Genie Lo is one among droves of Ivy-hopeful overachievers in her sleepy Bay Area suburb. You know, the type who wins. When she’s not crushing it at volleyball or hitting the books, Genie is typically working on how to crack the elusive Harvard entry code.
But when her hometown comes under siege from hellspawn straight out of Chinese folklore, her priorities are dramatically rearranged. Enter Quentin Sun, a mysterious new kid in class who becomes Genie’s self-appointed guide to battling demons. While Genie knows Quentin only as an attractive transfer student with an oddly formal command of the English language, in another reality he is Sun Wukong, the mythological Monkey King incarnate—right down to the furry tale and penchant for peaches.
Suddenly, acing the SATs is the least of Genie’s worries. The fates of her friends, family, and the entire Bay Area all depend on her summoning an inner power that Quentin assures her is strong enough to level the very gates of Heaven. But every second Genie spends tapping into the secret of her true nature is a second in which the lives of her loved ones hang in the balance.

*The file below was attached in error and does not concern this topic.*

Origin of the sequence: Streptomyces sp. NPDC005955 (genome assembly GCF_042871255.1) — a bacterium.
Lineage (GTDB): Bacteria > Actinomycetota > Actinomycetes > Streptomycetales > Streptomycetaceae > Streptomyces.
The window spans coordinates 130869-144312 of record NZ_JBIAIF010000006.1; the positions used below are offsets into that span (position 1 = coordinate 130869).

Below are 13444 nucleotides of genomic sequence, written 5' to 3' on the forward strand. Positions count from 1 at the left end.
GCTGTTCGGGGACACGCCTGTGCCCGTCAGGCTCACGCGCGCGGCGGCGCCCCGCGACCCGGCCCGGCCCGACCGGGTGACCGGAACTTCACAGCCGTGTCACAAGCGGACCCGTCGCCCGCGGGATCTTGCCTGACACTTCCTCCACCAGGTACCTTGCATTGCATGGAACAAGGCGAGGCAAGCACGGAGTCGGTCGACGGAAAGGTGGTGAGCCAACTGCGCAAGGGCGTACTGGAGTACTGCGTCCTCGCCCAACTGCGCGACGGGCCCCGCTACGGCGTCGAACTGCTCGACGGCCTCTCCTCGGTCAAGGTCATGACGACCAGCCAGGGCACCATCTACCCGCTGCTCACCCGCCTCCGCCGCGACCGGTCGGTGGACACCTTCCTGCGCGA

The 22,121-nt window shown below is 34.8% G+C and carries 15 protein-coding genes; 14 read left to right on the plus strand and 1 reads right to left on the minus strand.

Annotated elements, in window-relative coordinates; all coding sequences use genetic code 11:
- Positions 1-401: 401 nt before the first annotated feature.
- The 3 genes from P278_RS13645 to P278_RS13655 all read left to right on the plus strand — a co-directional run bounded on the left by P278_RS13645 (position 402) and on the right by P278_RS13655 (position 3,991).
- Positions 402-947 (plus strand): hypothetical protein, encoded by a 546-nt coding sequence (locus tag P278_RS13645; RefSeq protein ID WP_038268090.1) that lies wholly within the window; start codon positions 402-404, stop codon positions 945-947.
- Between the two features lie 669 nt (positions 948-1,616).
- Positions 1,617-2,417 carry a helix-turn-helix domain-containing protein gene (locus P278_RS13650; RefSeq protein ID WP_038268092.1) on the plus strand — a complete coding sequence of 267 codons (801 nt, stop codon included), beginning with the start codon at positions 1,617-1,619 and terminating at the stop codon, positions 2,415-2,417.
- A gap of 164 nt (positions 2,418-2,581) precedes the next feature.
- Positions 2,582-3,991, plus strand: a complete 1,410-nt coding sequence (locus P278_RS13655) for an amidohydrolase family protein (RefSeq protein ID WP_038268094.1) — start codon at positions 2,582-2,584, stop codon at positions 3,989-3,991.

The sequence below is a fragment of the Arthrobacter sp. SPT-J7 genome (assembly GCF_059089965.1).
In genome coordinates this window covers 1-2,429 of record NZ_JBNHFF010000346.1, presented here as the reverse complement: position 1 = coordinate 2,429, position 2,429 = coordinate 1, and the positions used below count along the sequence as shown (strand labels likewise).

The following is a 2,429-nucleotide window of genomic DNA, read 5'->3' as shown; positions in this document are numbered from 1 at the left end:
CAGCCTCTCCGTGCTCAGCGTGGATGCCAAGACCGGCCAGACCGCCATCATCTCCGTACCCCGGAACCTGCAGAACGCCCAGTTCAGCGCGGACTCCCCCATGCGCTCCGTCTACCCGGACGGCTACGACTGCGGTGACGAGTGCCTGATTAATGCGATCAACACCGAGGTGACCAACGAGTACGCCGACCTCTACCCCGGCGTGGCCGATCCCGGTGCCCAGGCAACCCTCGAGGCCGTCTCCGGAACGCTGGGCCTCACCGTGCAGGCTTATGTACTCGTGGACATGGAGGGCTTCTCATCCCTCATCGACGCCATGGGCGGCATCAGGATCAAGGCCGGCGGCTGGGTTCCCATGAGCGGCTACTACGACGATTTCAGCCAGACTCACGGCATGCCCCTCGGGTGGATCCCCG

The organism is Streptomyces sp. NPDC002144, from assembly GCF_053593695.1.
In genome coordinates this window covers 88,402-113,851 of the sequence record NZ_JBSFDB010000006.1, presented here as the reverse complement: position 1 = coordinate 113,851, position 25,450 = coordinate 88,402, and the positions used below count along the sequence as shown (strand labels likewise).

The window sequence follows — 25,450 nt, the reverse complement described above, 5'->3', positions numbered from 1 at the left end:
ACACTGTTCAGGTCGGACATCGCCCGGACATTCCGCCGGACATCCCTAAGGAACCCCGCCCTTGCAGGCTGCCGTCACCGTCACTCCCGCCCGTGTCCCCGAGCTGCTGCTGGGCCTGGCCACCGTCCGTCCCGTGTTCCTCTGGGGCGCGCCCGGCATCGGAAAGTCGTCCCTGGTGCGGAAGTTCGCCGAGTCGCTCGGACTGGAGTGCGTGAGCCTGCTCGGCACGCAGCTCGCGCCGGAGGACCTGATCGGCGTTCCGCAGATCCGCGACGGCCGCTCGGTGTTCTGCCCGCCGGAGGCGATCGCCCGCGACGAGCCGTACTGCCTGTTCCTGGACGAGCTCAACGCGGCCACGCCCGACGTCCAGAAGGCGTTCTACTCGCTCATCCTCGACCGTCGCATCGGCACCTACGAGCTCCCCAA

My Rating: ★★★★ – 4 stars
Welp. Nothing like having your personhood denied in the morning to start off the day right.
After attempting to start this review many different ways, and deleting every single one of them, I’m going to start this with the only way I seem to be capable of:
*claps very loudly*
I did not expect to like this book as much as I did. In fact, I expected to be kept vaguely interested throughout the story, but not really get involved in it.
But guess what happened?? My expectations did not become a reality, and I could not be happier! <– The one time I’ll ever say this.
The Epic Crush of Genie Lo is fun, action-packed, and full of heart, from start to finish. It’s written in such a way that the voice comes across as “younger” – meaning that it reads like a middle-grade book, even though it’s YA. But it somehow adds to the book’s appeal, instead of detracting from it. Though I’d say what really makes this book shine is the main character herself, Genie Lo.